Rabbi Yitschak Rudomin

Purim - Chabad site

Attention: Even though you might not be thinking about being married now, you might find the following of some use sometime in the future.

Feminism is defined as "militant advocacy of equal rights and status for women" (American Heritage Dictionary). It follows then, that Judaism and the Bible have something to contribute from all sorts of unusual perspectives.

The "War of the Sexes" is there at the outset of creation: Adam needs a wife because he cannot cope with loneliness. Eve, and her alter-ego, the demoness Lilith, are locked in an eternal struggle to create her own individuality.

Who shall rule, and how shall they rule? Who is superior, equal, or inferior?

Eve seems to be trapped in a conflict to overcome her perceived subjugation to Adam. Her question is how to do it? It is one of the questions any revolutionary or militant must ask, as well as: Do you plan to maim or kill your opponent? Do You use legal or extra legal sanctions? Do you employ political power or unconventional force? Do you wage psychological war or pretend that men don't exist? Do you self-immolate? Do you hate yourself or "them"? And even if you do all these things, what guarantee do you have that you'll win your war?

If we turn to the Bible again we can find some guidance. Consider the following cases presented in the Scroll of Esther:

Case One:

Brazen Queen (Vashti) refuses the request of her husband the King (Ahasverosh) to show off her amazing physical beauty in the nude. Her refusal is taken as a sign of rebellion, and she is executed. This is to be a lesson for the women of the Persian Empire not to rebel against their husbands.

Problem! What's the big deal about showing off a little skin?

Case Two:

A Jewish girl (Esther, some say she's married to her uncle Mordechai) is abducted to appear in a beauty contest selecting the next queen. The King falls hopelessly in love with her and appoints her the next Queen. She lives with him forevermore in the palace, thereby saving her people (the Jews).

Problem: What's a nice Jewish girl doing in a palace (sic) like this?

Case Three:

Cunning woman (Zeresh) married to chief minister (Haman) hatches rub-out plan to remove rebel leader (Mordechai) by hanging. A gallows is built, but as fate would have it, there is a mix-up and her own husband gets the noose.

Problem: Who needed her advice in the first place?

From the perspective of the modern-day feminist, the situations in the three cases are less than ideal. They all portray the women in a "second place" position. But if we are willing to consider that all the women obtained power by being close to power-brokers, then we are in fact dealing with the "power behind the throne"-literally. There are some very interesting differences and similarities in all three scenarios.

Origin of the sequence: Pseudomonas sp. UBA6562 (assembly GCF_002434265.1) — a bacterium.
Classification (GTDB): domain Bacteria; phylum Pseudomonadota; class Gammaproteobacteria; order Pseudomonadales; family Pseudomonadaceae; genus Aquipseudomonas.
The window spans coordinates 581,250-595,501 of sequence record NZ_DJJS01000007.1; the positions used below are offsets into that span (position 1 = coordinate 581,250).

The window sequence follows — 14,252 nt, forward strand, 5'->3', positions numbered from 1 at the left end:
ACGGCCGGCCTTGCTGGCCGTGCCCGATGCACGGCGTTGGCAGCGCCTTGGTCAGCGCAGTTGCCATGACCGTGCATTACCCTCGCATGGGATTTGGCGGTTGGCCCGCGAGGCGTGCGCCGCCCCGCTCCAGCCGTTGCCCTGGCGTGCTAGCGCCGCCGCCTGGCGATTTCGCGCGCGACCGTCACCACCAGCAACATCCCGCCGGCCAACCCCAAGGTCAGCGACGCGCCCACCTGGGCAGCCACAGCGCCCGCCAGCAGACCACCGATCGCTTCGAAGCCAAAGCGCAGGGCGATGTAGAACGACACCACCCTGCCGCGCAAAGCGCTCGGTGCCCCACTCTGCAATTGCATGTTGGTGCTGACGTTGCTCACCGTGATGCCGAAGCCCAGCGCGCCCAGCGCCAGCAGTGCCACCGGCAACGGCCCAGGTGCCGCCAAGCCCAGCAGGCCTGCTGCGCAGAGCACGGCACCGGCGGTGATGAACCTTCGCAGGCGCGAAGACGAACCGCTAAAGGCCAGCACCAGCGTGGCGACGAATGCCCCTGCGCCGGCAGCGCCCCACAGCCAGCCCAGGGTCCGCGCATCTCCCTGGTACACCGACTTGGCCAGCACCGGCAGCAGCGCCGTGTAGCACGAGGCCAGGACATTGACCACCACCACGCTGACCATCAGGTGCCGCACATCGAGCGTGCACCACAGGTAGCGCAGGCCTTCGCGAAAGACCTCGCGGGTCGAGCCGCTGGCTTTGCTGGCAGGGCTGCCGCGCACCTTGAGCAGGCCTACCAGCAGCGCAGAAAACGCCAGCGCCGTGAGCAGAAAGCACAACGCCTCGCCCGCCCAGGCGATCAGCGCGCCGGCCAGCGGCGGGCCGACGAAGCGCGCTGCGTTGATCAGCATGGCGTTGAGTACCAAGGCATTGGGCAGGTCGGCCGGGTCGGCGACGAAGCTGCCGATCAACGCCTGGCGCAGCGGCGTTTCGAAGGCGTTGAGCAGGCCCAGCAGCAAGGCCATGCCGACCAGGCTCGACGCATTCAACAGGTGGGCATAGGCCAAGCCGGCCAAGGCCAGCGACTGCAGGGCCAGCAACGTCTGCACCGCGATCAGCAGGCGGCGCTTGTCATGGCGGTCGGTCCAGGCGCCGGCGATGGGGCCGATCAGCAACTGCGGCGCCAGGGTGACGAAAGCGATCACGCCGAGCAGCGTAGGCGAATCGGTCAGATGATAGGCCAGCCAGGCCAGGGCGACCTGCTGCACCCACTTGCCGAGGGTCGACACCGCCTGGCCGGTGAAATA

All three women have considerable influence over events, directly or indirectly. They each choose modes of confrontation with powerful men and thereby unleash forces that they are unable to control.

It's the reverse genie: She rubs the jar and out he comes with a lot of surprises. And so...

In case one, there is an outright loss of power. Maybe it's the fate of a "weaker sex"?

In case three, there is also a loss: A boomerang result that sees the victim become the victor. Instead of annihilating that "other" man, she slams her very "own" man.

In case two, the heroine plays her cards and cues just right! She doesn't go for the full, frontal attack and she worries about any boomerang results. Knowing her strength as queen, she waits for the right moment not just to save women, but to save the Jewish People.

Ironically she herself becomes the sacrificial lamb by not receiving her own personal freedom from the King.

These Biblical lessons for feminists are interesting because of what they reveal about the truth of all male-female relationships. The Jewish feminist should acquaint herself with the stories of Vashti, Esther, Zeresh, as well as Eve, Sarah, Rebekah, Rachel, Leah, Tziporah, Yocheved, Miriam and more.

These women from the Torah should provide living models of what to do and not to do. By all means, do what you desire, but is it what G-d desires?

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